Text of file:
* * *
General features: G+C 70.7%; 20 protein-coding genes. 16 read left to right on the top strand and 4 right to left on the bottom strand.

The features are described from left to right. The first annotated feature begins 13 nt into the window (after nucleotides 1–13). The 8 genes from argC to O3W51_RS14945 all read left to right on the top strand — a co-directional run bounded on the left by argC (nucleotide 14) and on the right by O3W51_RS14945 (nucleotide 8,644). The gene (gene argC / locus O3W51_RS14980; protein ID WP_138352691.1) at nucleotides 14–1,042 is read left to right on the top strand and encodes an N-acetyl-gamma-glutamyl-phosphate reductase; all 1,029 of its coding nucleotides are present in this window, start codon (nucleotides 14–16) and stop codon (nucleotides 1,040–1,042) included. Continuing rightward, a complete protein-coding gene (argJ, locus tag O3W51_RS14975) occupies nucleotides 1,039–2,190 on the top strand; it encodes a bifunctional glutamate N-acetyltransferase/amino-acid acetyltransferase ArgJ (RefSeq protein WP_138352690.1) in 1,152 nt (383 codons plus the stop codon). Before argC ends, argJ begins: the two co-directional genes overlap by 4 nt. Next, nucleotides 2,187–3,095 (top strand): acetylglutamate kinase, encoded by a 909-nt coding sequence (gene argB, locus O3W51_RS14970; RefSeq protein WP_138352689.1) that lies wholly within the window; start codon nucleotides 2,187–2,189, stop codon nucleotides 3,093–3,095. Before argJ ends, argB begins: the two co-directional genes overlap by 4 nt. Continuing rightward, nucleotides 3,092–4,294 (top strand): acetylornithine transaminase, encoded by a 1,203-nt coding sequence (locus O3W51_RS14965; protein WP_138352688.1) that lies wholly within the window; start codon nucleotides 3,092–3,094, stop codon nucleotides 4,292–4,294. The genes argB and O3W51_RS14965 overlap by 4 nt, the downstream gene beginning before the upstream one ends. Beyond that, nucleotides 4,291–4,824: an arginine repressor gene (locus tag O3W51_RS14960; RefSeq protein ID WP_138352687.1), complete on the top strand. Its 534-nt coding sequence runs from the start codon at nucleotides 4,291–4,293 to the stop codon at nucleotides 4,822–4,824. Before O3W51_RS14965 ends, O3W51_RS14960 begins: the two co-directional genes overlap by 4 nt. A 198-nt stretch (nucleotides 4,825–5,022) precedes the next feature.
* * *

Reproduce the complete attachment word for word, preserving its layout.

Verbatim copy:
General features: G+C 70.7%; 20 protein-coding genes. 16 read left to right on the top strand and 4 right to left on the bottom strand.

The features are described from left to right. The first annotated feature begins 13 nt into the window (after nucleotides 1–13). The 8 genes from argC to O3W51_RS14945 all read left to right on the top strand — a co-directional run bounded on the left by argC (nucleotide 14) and on the right by O3W51_RS14945 (nucleotide 8,644). The gene (gene argC / locus O3W51_RS14980; protein ID WP_138352691.1) at nucleotides 14–1,042 is read left to right on the top strand and encodes an N-acetyl-gamma-glutamyl-phosphate reductase; all 1,029 of its coding nucleotides are present in this window, start codon (nucleotides 14–16) and stop codon (nucleotides 1,040–1,042) included. Continuing rightward, a complete protein-coding gene (argJ, locus tag O3W51_RS14975) occupies nucleotides 1,039–2,190 on the top strand; it encodes a bifunctional glutamate N-acetyltransferase/amino-acid acetyltransferase ArgJ (RefSeq protein WP_138352690.1) in 1,152 nt (383 codons plus the stop codon). Before argC ends, argJ begins: the two co-directional genes overlap by 4 nt. Next, nucleotides 2,187–3,095 (top strand): acetylglutamate kinase, encoded by a 909-nt coding sequence (gene argB, locus O3W51_RS14970; RefSeq protein WP_138352689.1) that lies wholly within the window; start codon nucleotides 2,187–2,189, stop codon nucleotides 3,093–3,095. Before argJ ends, argB begins: the two co-directional genes overlap by 4 nt. Continuing rightward, nucleotides 3,092–4,294 (top strand): acetylornithine transaminase, encoded by a 1,203-nt coding sequence (locus O3W51_RS14965; protein WP_138352688.1) that lies wholly within the window; start codon nucleotides 3,092–3,094, stop codon nucleotides 4,292–4,294. The genes argB and O3W51_RS14965 overlap by 4 nt, the downstream gene beginning before the upstream one ends. Beyond that, nucleotides 4,291–4,824: an arginine repressor gene (locus tag O3W51_RS14960; RefSeq protein ID WP_138352687.1), complete on the top strand. Its 534-nt coding sequence runs from the start codon at nucleotides 4,291–4,293 to the stop codon at nucleotides 4,822–4,824. Before O3W51_RS14965 ends, O3W51_RS14960 begins: the two co-directional genes overlap by 4 nt. A 198-nt stretch (nucleotides 4,825–5,022) precedes the next feature.